Roll over, Isaac Newtonby Kathy Jackson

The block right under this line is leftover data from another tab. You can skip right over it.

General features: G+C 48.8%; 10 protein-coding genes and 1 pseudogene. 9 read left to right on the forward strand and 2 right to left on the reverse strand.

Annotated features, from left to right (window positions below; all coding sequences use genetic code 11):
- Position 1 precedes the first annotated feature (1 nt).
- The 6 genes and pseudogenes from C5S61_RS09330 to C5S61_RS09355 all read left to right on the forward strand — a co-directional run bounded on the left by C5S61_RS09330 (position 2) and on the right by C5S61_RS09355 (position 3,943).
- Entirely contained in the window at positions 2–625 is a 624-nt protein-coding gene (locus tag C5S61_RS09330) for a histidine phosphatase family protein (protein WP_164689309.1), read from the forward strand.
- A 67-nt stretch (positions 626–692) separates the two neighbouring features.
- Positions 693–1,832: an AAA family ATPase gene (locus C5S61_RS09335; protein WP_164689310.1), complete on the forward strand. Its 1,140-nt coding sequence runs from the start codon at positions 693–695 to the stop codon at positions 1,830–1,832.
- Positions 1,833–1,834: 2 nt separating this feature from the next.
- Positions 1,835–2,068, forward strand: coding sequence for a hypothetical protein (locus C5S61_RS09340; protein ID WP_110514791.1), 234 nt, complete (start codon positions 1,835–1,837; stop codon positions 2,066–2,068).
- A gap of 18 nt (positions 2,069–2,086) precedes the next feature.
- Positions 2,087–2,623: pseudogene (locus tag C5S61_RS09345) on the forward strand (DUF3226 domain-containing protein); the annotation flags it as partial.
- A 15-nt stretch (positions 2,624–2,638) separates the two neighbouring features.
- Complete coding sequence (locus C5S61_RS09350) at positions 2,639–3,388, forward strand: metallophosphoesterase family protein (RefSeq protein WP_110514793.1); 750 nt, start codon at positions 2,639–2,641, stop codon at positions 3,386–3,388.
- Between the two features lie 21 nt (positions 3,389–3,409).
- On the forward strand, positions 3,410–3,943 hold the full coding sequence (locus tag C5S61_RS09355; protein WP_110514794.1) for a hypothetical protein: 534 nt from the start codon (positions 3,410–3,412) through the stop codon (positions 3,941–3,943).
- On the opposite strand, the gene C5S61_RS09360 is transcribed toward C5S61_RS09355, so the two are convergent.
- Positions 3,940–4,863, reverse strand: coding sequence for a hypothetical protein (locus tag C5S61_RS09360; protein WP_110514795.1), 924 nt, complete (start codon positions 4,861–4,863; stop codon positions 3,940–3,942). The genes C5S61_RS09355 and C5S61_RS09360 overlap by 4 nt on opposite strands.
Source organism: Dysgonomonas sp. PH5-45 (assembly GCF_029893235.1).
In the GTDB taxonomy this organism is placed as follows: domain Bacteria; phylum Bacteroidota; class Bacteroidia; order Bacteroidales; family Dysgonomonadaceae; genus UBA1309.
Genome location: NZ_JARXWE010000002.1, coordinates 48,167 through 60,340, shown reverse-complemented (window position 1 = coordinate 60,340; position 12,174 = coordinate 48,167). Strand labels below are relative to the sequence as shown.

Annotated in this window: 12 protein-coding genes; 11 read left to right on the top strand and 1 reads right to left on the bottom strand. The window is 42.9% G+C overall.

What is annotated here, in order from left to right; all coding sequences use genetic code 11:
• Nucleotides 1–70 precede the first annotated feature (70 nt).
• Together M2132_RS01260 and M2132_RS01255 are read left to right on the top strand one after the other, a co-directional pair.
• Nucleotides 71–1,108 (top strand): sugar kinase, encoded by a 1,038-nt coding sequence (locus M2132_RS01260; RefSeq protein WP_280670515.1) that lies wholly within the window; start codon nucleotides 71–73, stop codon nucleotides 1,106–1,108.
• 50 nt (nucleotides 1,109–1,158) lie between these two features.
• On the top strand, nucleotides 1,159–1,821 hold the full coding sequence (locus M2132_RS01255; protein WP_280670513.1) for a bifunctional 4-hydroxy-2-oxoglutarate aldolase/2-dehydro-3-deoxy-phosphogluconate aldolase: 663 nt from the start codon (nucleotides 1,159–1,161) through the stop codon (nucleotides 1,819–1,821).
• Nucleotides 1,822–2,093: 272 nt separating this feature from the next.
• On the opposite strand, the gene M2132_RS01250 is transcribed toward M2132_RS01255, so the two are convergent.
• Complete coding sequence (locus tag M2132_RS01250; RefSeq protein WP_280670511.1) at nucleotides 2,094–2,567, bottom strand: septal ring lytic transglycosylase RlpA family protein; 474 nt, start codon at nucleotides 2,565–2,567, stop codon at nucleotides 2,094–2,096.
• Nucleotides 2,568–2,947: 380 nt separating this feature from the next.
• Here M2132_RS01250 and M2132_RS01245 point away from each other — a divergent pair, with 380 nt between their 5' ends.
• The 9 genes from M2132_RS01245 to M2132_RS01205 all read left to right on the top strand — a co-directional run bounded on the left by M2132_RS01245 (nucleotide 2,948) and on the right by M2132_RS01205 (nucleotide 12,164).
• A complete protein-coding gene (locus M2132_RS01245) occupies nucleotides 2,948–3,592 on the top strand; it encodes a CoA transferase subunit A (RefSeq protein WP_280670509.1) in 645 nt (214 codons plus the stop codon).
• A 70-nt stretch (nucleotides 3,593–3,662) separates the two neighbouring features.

-------------------------------------------------------------------- The following article appeard in The Dallas Morning News on Saturday, April 13, 1991, the Today section. ------------------------------------------------------------------- Brian Crabtree's theory involving wormholes and warps may not be valid, but he was ONLY 10 when he thought of it. Isaac Newton was 24 when an apple conked him on the head and got him thinking about gravity. It took him 20 years to develop his theory and publish it. Brian Crabtree was 10 and eating dinner with his family when his own theory of gravity popped into his head. It took him three years to perfect the idea on his computer and present it to NASA. Steve Bales, assistant director of mission operations, asked Brian to come to NASA last month partly out of courtesy to a friend, Johanna Meyers-Boyles - Bryan's aunt. Partly though, he invited the youngster out of curiosity. Brian packed his computer disc into a brown leather briefcase he borrowed from his dad. He put on a blue tie. He boarded a Southwest Airlines flight - alone - and traveled to Houston. At NASA headquarters, Brian met with Mr. Bales and astronaut Bob Parker. They bent over a computer, watching a bunch of brightly colored moving circles and spheres, while Brian explained his theory. He used words like "wormholes," "dimples," "warps" and "bubble universes." As to whether the theory has merit, well-Mr. Bales and Mr. Parker didn't have a clue. "It took him about two minutes to start talking over my head," says Mr. Bales. "He's a very impressive young man. The fact that he can talk about it at that age is extraordinarily remarkable." Mr. Parker says he's amazed by Brian's complicated calculations, whether or not they're plausible. "I don't know if it raises new insights, but it was rather impressive, to say the least." Dr. Ivor Robinson, an astrophysicist at the University of Texas at Dallas, says he's impressed, too. But he doesn't think Brian's theory is quite accurate. "I think perhaps it's unfair to a 10-year-old to take his imagination too seriously," Dr. Robinson says. "It sounds as if this is a very bright and imaginative boy. But he needs to study what other people have done in this field...and perhaps he will be able to one day make a contribution." Astronomy writer Jeff Kanipe says that Brian's theory sounds more plausible than some of the others he's seen. A former writer for ASTRONOMY magazine, Mr. Kanipe now is editor of STAR DATE magazine at the University of Texas at Austin. "I have certainly heard theories that are less sound," he says. "None of (Brian's theory) is proven, and most physicists, I imagine, would question his geography as far as the spherical attitude of the universe...But he sounds like someone with a lot of vision. And in physics and astronomy today, that's what's needed. They need visionaries who can put together good theories about what's really out there. I would say he bears listening to." Brian was no ordinary toddler. He was barely out of diapers when he started sounding out words and reading them. His dad, Bob Crabtree, remembers holding Brian while standing in line at a Red Lobster restaurant. "Hush puppies," Brian suddenly said. He then read aloud each of the daily specials posted on the blackboard. "The woman in line behind us nearly passed out," Mr. Crabtree says. When Brian was 3 and 1/2, Mr. Crabtree took Brian to a Dallas psychologist to test his IQ. One of the tasks she gave him was to draw a cherry tree. Most children create primitive, stick-like drawings. Brian drew individual leaves, branches and stems. The psychologist told Brian's parents that his IQ was off the charts- somewhere beyond 200. Mr. Crabtree says that Brian's intelligence - to some degree, at least - might be credited to his mother, Tamie, who died last month from a brain tumor. When Brian was small, she worked with him constantly, teaching him to read and taking him to museums. She tried not to be pushy, Mr. Crabtree says, but to open Brian's mind. "If there was an interest there, she tried to develop it," Mr. Crabtree says. "It got to where he was reading the books ahead of her. We thought at first that he had memorized the book; then we realized that he was reading. It got to where he would read her a book to put her to sleep at night." In a hall of the Crabtree home hangs a portrait of Brian as an infant, cuddled in his mother's arms. There's another of a family ski trip and a photo of Mrs. Crabtree, a former model, posing on a wooded path resplendent with fall colors. Above the computer in Brian's bedroom - next to a poster about helium - is a color Polaroid of his mother. He keeps her picture near him, but rarely talks about her. He did say, though, that his mother was proud when he told her about his NASA visit. "She thought it was really neat," he says. "But she forgot about it five minutes later because she wasn't able to remember anything for a very long time." Mr. Crabtree says that Brian seems to have adjusted to his mother's death, probably because she prepared him for it. In the three years between the diagnosis of the brain tumor and her death, Mrs. Crabtree talked to Briand and his little sister, Angel, about her belief in a better life after death. Alice Hansen, who teaches Brian's life science class at DeSoto East Junior High School, says he has done remarkably well in the wake of his mother's death. Only once has Brian shown the strain. "He took one of my tests and only made a 96 instead of 100," she says. "I knew then that something was wrong." Brian's bedroom is filled with rocket models and photographs of astronauts, including Walt Cunningham. "To Brian," the inscription reads, "Study hard and grow up strong." There are shelves of books, but not TOM SAWYER or THE HARDY BOYS. Instead, the shelves are crammed with volumes on physics, time travel and parallel universes. Brian reads about 1,354 words per minute - he counted once. The average person reads between 100 and 200 words per minute. He goes to the library almost every week, usually bringing home 18 books. Near his computer are the volumes he has just checked out: MASTERING TURBO C PHYSICS, 536 PUZZLES AND CURIOUS PROBLEMS and COMPUTER VIRUSES: A HIGH-TECH DISEASE. Brian already knows something about computer viruses. He gave one to his best friend, Jeremy. It was Brian's way of getting back at Jeremy for socking him a few weeks ago. Now when Jeremy signs onto his computer, he's greeted by the words, "Ha, ha." "It wasn't a major virus," Brian says, "It was just an annoying one. I know he can undo it." Brian doesn't watch much television. His hobbies are reading, working on his computer, pestering his little sister and building models of rockets. "I'm going to try to get a rocket into the stratosphere with my name on it and see if someone will send it back to me," he says. Like most kids, Brian has his failures and disappointments. He's still upset with himself for only getting second place in the school science fair a couple of years ago. His project involved splitting water molecules. He corresponds with a prisoner convicted of armed robbery, answering the man's request for a pen pal through one of the science magazines he's always reading. "He didn't do it, though," Brian says. "He told me." Brian has a few close friends, but not many. Maybe it's because other kids feel uncomfortable with his braininess. Maybe he's just something of a loner. "He has a real problem relating to other kids," says Mr. Crabtree. "He doesn't have a lot of friends, but then neither do I. Maybe he's just growing up like his dad. He's not into football, soccer and the types of things that kids are interested in. "If he didn't go to another movie for the next five years, it wouldn't be a problem. I don't know if it's that he doesn't care, or if he just doesn't want you to know that it matters." Does Brian think other kids treat him differently? Brian pauses, chewing on a big wad of gum. "I don't know," he says matter-of-factly. "Because I haven't had any experience at not being me." ------------------------------------------------------------------- Vangard note.... We are attempting to get in touch with this remarkable young man to see if he would be willing to write a paper on his theories and/or to place his computer graphics demonstrating his theories on KeelyNet and other boards of this nature. Mr. Bob Crabtree, Brian's father, currently has an unlisted number but we are continuing to seek contact through the Dallas Morning News staff writer. ------------------------------------------------------------------- Here is Brian's theory in his own words: "There are two universes: one of matter - the inner and one of anti-matter - the outer." "Both have a spherical fashion (shape) when observed in four dimensions. They are curved into spheres in such a way that the fourth dimension, time, is in every direction radiating FROM the center. The three linear dimensions are centered in the skin of these 'bubble universes.'" "When a mass exists in one universe, it is attracted to the other, forming a 'dimple' or 'bump' that other masses can 'roll' into. "In this way, time progresses as the universe oscillates. The universes are in a field of all space and time known as the OMNIUNIVERSE (OMNIVERSE). There are other bi-universes within this field connected by wormholes - tiny, subatomic tunnels of space and time. Since they must only be spherical in fashion, not shape; wormholes, rifts, warps and bridges can exist. "This theory accounts for gravity, slow time, shrunk space and the cosmic background radiation." ------------------------------------------------------------------- Vangard Note... The theory presents many interesting possibilities and we are correlating with some of the information on KeelyNet as well as some of the info we have yet to place on the board. One of these is the intriguing research done at the turn of the century by the USA and French geodetic survey experiments. This led directly to the Eotvos experiment and the hypothesis of the Fifth Force - Repulsion. The Koreshan Society is the current group keeping this work alive and a file is on KeelyNet relating to the observations which bring up some most bizarre discrepancies about the Earth and just where the hell we are. Ron and I found an article which will soon be listed in its entirety detailing the experiments at the turn of the century. Essentially, they involved suspending 2 separate weights down a single mine shaft with the idea of locating the center of gravity of the Earth. On measuring the "attraction" it was found instead that the weights REPELLED. The experiment was discounted in the belief that either magnetic, electrostatic or wind currents might have caused the discrepancy. Each possibility was removed and the test re-performed with the same REPELLING effect. The test was performed again in another location where there were 2 mine shafts spaced a considerable distance apart. AGAIN the REPELLING effect showed up. No matter where or who does it, this effect is in evidence. Triangulation showed the center of gravity of the earth to exist approximately 4000 miles out in space. The above test has been performed in other locations on the planet and ALWAYS WITH THE 4000 mile center of gravity present. The indications are startling! Is there a shell 4000 miles from the earth's surface which attracts OR BLOWS some force similar to if not actually being gravity???